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I’ve gotten pretty comfortable with this concept, this pursuit of the Good. I notice and respond to and am proactive when it comes to handling the Hard Things, but ultimately I see that the balance is always in favor of Good. The tricky part for me has been how this balance looks on the outside, to others. At home, I find myself content most days, and settled into our new normal. But when we’re out and about, I often have a difficult time focusing on the Good! People notice and acknowledge the positive changes in our spunky girl, and they are the same changes I see at home, but for some reason, I have a harder time admitting the growth and change to others. I don’t want people to forget how much Hard there has been. I want them to know that the hard things are still there, that, some days, it’s still really difficult, that regressions happen, tempers are lost, and nap times come early.

And so, in these first three months, I found myself tending to be vocal about the hard things where I seldom would point out the good. When this awareness that I was almost intentionally focusing on how far we have to go versus how far we have come hit me, it was shocking. One of the things I’ve always wanted to be as a mother is honest and realistic about the good the bad and the ugly when it comes to my children. But for some reason, our Little Miss has been different. I am afraid of people assuming she can be a normal four-year-old and have them overlook her past and the effect it has on her. I’m afraid that she will feel overwhelmed by what she “should” be able to do, how she “should” be able to act. I want her to be free to be the four-year-old that processes emotions more like a two-year-old right now. But I fear that others will see this behavior and judge her because they don’t understand. I’m afraid that the concept of 5+1 = more than 6 won’t be understood.

And so, I remind them. I freely share the struggles, but hesitate to share the triumphs fearing that the depth of the struggle would be overlooked. In the reminding I am not giving HER a fair chance to show off the spunky, brave, determined girl she is. I am not giving them a chance to understand her; I am robbing them of their chance to see how her past is a part of her and show grace. I now see the way I handled things for weeks and know that it cannot continue. If a grace-filled life is what I’m seeking to live, then I have to extend that grace to others and their interactions with our girl.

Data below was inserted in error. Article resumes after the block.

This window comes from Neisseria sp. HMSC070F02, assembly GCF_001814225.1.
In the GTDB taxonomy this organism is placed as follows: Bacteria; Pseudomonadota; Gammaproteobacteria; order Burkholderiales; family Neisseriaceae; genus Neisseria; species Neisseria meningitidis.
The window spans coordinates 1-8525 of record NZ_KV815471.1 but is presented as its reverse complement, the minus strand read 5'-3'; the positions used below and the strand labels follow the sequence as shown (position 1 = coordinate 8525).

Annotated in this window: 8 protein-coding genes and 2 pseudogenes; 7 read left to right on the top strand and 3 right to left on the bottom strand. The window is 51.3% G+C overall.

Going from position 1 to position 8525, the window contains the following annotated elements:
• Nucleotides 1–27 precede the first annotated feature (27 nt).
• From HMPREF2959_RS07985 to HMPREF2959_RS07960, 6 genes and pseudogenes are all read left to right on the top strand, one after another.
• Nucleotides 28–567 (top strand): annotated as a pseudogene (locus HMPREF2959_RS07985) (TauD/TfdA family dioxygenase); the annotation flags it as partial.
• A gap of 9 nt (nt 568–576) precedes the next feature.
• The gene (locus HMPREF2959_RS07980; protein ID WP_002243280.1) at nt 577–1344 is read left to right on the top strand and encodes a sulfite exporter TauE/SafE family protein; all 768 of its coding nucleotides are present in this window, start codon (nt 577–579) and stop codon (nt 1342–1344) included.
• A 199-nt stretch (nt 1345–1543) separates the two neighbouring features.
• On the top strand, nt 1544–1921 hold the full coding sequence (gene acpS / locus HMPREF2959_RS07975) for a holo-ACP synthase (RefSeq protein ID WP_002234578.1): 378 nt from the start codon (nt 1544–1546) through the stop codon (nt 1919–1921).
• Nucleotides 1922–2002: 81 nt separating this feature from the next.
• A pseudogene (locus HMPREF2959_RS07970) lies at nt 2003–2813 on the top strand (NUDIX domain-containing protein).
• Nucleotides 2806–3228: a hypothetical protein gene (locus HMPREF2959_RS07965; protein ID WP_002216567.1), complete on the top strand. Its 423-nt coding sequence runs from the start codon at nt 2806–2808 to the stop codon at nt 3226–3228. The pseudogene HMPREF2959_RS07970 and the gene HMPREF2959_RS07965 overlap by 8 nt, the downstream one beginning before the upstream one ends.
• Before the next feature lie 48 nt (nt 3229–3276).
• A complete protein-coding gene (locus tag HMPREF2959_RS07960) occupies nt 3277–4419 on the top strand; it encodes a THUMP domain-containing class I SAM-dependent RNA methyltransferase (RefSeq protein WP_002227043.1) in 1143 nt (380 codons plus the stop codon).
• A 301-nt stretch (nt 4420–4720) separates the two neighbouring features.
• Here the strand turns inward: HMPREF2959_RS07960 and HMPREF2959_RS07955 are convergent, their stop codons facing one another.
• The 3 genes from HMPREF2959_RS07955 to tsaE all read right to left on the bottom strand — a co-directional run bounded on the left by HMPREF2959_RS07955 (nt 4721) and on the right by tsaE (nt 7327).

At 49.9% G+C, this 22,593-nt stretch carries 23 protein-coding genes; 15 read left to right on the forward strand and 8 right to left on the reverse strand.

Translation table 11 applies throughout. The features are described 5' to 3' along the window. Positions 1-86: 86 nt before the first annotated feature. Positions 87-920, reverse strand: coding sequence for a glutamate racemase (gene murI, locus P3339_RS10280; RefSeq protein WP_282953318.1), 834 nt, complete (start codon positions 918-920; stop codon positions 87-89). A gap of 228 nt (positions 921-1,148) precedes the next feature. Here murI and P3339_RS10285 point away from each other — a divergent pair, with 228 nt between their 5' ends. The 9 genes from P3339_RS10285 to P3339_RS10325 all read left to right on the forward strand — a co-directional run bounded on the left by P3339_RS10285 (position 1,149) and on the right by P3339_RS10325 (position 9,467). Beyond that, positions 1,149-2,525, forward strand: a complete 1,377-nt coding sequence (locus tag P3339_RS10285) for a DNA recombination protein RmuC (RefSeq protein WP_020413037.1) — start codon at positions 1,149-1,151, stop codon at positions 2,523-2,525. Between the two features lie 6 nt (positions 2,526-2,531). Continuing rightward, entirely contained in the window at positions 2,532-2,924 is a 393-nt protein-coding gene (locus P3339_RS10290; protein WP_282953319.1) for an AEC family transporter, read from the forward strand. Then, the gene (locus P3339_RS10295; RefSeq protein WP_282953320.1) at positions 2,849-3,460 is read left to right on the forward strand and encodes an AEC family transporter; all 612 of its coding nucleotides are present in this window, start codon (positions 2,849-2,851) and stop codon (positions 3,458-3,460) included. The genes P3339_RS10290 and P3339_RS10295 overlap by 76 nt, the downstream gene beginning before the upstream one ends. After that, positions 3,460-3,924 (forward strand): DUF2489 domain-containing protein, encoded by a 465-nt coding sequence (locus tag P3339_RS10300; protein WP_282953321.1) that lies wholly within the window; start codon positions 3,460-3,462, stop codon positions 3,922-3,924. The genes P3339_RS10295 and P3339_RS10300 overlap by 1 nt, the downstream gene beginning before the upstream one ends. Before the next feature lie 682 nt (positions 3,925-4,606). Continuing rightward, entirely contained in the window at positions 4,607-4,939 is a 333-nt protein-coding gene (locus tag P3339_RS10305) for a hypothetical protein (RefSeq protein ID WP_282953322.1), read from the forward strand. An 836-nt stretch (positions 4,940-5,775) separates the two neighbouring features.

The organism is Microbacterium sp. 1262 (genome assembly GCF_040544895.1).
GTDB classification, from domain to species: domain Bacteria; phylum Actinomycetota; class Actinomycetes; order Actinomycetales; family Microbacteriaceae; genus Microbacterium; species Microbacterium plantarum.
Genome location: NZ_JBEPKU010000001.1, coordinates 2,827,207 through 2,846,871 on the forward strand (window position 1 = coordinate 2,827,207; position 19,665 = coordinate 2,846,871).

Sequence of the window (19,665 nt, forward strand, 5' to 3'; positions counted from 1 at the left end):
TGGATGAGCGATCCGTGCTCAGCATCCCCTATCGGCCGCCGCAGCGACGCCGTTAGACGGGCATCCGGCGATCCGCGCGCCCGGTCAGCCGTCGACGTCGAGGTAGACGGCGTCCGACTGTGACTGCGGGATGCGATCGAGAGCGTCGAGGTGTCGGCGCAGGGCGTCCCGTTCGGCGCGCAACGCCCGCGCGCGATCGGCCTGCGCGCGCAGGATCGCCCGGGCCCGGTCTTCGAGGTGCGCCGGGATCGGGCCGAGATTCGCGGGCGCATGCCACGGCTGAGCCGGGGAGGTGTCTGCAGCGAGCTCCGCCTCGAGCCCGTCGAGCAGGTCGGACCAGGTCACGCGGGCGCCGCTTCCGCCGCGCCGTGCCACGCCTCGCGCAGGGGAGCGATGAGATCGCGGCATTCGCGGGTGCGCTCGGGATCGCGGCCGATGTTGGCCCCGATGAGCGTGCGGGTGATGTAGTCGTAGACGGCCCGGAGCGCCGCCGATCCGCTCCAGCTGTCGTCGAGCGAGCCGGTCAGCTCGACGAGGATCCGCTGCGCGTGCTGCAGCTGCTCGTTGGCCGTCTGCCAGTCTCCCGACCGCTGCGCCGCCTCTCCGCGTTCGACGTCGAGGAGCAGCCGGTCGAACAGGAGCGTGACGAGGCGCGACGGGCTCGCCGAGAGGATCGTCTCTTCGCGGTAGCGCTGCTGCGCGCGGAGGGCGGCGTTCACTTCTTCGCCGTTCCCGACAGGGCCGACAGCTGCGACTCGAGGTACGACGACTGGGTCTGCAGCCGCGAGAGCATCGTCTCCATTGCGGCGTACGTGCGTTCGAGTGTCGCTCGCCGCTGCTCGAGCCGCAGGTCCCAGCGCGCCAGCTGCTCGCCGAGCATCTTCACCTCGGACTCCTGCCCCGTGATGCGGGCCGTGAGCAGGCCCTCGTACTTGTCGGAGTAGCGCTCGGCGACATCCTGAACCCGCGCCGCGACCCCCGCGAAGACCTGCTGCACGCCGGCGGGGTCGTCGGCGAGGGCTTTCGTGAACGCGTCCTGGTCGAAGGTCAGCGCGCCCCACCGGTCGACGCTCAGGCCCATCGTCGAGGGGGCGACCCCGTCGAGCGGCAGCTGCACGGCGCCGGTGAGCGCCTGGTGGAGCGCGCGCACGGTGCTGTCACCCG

I foolishly believed that when we jumped from being a family of five to a family of six that I had this. I heard from friends “in the know” that once you get past three kids, you’re already accustomed to be outnumbered, so the jump to four or more is relatively easy to accomplish.

* Ahem *

Friends. This to me is like saying it’s easy to jump across the Atlantic Ocean if you can jump across a puddle! I like to picture myself in these moments of being overwhelmed as being in a boat. I’m just rowing. My job is to listen to the rhythm being called out by my Father. I keep my oars paced with Jesus because He is one with the Father. I feel the presence of the Spirit hovering on the waters all around me. I know that every pull of an oar takes us closer to what our family is meant to be.

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5 + 1 has been SO much more than 6, and it has caused me to reevaluate what “getting there” means. It has meant learning what forgiveness is in a new way. It has meant learning what love is and grace is… all in new ways. It’s a much slower process than I thought it would be, this bonding of our family into a new and beautiful 6-fold unit but in the end, we’re still getting there.

Ultimately, I know that the One who made our family what it is today is not intimidated by mathematics in the way I am. He sees the numbers, and he brushes them aside to reassure me that His thoughts are higher, His plans better.

5 + 1 + God = peace… this kind of math I like.

— photos by Amanda Cross

Get Involved

May 4, 2015 by nohandsbutours 0 Comments